role identity in males is thwarted by relative absence of male models, feminized
environments in schools, and women's changing roles, so that males are at
considerable risk of not acquiring a secure gender role identity. Insecure male
identity is operationalized as scoring "feminine" on bipolar masculinity-
Masculinity Ideolog>' 13
femininity scales or other measures of sex typing that treats masculinity and
femininity as opposite ends of a single dimension; in more complex fomiula-
tions,
combinations of measures thought to assess masculinity-femininity at
conscious and unconscious levels of personality are employed. As applied to
close relationships, the theory holds that insecure male identity leads to diffi-
culties in establishing and maintaining heterosexual relationships. Kagan and
Moss (1962), for example, interpreted the association they found between low
degree of masculine sex typing in childhood and "avoidance of premarital .sexu-
ality" in adolescence and young adulthood in this way. According to the theor)',
other manifestations of insecure male identity especially relevant to close rela-
tionships include male homosexuality and negative attitudes toward women.
The theory of male sex role identity has generally fallen into disuse as a
perspective guiding re.search on male gender roles. Many of its component lines
of research have produced results difficult to reconcile with the theor\', for
example, studies of the consequences of father absence (Adams, Milner, &
Schrepf,
1984; Stevenson, 1991; Stevenson & Black, 1988), and of female as
compared to male elcmentarv' teachers (Gold & Reis, 1982), As regards close
relationships, measures of male role identity are frequently found not to be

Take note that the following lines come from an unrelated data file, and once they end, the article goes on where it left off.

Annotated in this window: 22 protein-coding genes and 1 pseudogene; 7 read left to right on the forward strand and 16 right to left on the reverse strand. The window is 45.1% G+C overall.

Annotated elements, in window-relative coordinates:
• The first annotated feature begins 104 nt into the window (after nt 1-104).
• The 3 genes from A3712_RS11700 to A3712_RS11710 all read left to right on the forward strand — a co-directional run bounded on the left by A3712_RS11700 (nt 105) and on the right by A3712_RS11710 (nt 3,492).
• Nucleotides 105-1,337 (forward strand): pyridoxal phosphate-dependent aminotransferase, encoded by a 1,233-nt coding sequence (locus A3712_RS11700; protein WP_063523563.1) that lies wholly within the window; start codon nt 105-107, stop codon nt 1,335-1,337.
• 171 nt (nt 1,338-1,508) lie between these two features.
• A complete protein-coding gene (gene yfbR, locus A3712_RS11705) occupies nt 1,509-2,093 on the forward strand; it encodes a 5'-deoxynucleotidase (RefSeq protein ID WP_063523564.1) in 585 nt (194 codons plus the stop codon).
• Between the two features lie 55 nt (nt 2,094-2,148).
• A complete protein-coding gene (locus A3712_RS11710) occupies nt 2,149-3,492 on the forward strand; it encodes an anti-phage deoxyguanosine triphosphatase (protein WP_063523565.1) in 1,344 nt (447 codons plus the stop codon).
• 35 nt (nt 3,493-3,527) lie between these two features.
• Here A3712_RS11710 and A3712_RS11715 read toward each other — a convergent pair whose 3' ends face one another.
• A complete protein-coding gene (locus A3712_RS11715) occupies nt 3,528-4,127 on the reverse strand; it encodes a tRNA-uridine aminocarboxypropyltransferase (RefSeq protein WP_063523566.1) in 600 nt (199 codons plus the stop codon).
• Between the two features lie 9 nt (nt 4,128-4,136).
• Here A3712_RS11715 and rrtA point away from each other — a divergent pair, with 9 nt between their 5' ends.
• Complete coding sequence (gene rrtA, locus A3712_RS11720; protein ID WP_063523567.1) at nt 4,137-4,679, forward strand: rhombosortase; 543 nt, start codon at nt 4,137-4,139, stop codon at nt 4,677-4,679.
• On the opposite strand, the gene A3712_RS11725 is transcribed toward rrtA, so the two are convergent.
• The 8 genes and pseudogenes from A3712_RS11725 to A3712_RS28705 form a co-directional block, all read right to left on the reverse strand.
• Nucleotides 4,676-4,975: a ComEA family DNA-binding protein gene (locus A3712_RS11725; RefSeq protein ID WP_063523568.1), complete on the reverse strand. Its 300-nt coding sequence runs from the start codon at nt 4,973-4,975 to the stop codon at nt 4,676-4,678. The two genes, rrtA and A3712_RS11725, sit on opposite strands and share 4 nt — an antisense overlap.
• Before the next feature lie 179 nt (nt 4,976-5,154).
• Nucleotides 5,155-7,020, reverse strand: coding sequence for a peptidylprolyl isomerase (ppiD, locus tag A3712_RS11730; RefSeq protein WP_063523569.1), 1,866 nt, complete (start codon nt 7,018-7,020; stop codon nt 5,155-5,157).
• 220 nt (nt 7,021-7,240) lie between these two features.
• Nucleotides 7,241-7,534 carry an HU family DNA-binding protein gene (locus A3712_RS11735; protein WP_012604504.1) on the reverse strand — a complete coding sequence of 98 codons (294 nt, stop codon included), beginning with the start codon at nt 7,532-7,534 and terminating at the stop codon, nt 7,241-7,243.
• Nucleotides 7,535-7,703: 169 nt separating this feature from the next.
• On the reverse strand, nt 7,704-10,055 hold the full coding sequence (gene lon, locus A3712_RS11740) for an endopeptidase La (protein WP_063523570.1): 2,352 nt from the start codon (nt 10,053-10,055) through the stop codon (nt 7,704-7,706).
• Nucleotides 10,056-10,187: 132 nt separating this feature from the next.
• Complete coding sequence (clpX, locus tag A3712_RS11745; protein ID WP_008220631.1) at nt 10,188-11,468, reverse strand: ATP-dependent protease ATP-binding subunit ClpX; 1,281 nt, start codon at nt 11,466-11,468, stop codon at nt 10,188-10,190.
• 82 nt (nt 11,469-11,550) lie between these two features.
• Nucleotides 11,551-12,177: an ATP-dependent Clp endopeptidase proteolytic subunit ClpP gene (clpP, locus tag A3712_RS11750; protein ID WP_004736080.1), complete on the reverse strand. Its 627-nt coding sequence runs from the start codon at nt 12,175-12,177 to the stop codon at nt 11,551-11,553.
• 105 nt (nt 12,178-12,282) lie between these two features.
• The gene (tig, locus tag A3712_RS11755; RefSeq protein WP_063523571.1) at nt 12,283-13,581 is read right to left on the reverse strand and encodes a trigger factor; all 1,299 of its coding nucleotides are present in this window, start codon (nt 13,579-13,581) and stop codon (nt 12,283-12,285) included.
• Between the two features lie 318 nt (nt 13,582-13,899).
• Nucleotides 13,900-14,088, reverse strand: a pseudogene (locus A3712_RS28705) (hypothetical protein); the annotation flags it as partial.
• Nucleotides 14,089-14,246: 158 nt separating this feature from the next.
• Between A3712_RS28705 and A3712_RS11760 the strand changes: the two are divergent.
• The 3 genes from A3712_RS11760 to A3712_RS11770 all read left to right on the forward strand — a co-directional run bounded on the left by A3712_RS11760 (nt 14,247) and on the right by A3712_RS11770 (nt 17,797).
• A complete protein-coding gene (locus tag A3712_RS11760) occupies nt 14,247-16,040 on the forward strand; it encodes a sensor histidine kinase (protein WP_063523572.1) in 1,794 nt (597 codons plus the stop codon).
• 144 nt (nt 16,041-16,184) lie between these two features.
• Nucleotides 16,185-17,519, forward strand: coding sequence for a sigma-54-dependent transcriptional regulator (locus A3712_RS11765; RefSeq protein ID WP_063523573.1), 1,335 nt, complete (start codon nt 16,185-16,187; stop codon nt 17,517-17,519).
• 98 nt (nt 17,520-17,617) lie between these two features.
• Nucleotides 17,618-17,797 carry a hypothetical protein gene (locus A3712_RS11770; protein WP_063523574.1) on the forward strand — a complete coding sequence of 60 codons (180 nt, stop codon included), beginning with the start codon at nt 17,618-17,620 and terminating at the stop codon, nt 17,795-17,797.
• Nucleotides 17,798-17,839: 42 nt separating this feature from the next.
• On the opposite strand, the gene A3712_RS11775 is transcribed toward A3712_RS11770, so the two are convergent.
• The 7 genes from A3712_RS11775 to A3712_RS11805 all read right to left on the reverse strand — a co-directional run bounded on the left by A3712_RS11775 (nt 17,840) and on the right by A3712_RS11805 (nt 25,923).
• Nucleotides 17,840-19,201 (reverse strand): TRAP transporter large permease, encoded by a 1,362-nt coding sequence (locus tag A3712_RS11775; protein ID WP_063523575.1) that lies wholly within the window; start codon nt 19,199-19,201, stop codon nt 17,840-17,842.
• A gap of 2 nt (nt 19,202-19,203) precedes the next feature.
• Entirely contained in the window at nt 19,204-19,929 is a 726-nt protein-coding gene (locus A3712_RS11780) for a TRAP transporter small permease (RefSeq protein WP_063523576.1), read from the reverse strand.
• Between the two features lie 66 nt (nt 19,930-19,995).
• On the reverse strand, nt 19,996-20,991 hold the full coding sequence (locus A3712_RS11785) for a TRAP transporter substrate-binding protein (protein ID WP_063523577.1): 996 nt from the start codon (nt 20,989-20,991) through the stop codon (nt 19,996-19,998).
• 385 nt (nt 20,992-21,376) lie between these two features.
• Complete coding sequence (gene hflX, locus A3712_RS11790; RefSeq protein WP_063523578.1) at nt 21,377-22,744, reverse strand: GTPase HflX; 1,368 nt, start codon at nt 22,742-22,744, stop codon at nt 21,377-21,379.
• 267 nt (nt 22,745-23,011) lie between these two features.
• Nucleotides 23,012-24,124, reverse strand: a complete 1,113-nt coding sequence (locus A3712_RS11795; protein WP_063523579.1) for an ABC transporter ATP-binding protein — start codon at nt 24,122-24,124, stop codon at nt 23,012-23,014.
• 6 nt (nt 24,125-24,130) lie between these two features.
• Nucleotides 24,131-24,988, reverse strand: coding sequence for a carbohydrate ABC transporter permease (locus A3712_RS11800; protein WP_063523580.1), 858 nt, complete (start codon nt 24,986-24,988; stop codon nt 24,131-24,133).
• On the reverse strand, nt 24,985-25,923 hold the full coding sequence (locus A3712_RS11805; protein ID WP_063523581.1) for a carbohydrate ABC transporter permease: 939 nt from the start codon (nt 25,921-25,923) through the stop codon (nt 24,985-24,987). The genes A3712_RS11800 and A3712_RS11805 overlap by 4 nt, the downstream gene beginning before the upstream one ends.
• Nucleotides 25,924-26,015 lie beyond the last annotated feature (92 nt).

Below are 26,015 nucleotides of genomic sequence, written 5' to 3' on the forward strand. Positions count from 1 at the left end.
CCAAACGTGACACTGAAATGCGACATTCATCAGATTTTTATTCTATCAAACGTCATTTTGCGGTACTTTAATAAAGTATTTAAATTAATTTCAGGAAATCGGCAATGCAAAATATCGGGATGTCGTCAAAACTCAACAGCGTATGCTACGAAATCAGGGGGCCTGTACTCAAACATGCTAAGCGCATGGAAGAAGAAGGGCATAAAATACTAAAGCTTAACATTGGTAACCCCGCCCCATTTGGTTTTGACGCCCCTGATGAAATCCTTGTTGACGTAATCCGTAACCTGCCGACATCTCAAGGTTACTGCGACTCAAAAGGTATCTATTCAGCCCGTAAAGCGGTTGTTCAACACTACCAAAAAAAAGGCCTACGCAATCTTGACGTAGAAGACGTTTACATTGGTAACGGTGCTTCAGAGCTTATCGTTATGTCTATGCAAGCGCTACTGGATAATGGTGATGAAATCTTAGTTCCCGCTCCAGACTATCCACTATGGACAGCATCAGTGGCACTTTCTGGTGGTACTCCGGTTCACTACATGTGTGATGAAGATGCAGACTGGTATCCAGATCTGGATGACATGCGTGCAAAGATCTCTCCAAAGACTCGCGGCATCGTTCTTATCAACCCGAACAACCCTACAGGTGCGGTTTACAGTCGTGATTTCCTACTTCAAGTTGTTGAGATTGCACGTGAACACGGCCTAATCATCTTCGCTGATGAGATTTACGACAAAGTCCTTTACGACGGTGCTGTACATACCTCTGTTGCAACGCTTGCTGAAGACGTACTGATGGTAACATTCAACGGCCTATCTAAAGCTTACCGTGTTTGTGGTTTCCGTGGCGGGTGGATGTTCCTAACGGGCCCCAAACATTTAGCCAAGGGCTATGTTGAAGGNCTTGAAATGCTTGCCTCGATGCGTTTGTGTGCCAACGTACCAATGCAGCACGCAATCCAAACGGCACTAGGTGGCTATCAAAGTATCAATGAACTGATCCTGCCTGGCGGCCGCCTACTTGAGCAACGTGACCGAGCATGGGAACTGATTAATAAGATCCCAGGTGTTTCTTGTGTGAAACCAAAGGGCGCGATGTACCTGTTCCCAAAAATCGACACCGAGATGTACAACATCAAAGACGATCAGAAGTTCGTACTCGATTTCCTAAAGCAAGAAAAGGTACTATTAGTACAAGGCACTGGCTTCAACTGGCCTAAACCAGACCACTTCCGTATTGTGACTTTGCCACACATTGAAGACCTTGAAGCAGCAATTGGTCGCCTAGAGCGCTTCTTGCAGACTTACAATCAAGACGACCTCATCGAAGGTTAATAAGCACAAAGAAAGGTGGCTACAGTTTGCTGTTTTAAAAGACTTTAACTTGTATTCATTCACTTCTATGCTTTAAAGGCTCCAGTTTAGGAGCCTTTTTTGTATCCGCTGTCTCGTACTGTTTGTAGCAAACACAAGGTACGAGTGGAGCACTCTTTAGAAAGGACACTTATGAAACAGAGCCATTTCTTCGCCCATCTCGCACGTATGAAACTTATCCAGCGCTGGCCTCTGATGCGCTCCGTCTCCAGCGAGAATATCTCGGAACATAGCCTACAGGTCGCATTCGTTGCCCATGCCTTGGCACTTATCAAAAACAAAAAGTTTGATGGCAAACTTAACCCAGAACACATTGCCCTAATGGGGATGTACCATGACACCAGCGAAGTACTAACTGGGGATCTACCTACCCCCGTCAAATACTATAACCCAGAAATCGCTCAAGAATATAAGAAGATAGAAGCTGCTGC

associated in the ways predicted with heterosexual adjustment, negative attitudes
toward women, and homosexuality (Pleck, 1981).
In addition, some of the latter characteristics themselves are viewed differ-
ently now than they were during the heyday of male identity theory. For example,
in a case study illustrating the association between secure male identity and
positive heterosexual adjustment, Kagan and Moss present a male who reported
that "there weren't many girls I took out on a premeditated date that 1 didn't
know 1 could lay before
1
took them out" (p. 159). Although Kagan and Moss
interpreted this as positive heterosexual adjustment, many today would not. As
another example, mental health professionals no longer interpret homosexuality
as inherently pathological.
Masculine Gender-Related Personality Traits
A more recent theoretical approach to the male role views it as a constella-
tion of traits that are more frequent or occur at higher levels in males, i.e., as
masculine gender-related personality traits. This concept is operationalized by
the masculinity subscales in measures such as the Bem (1974) Sex Role Inven-
tory (BSRl) and Spence and Helmreich's (1978) Personal Attributes Question-
naire (PAQ), Lenney's (1991) recent review uses "gender role orientation" as the
generic term for the construct assessed by these measures. However, Spence
(1992;
cf. Spence,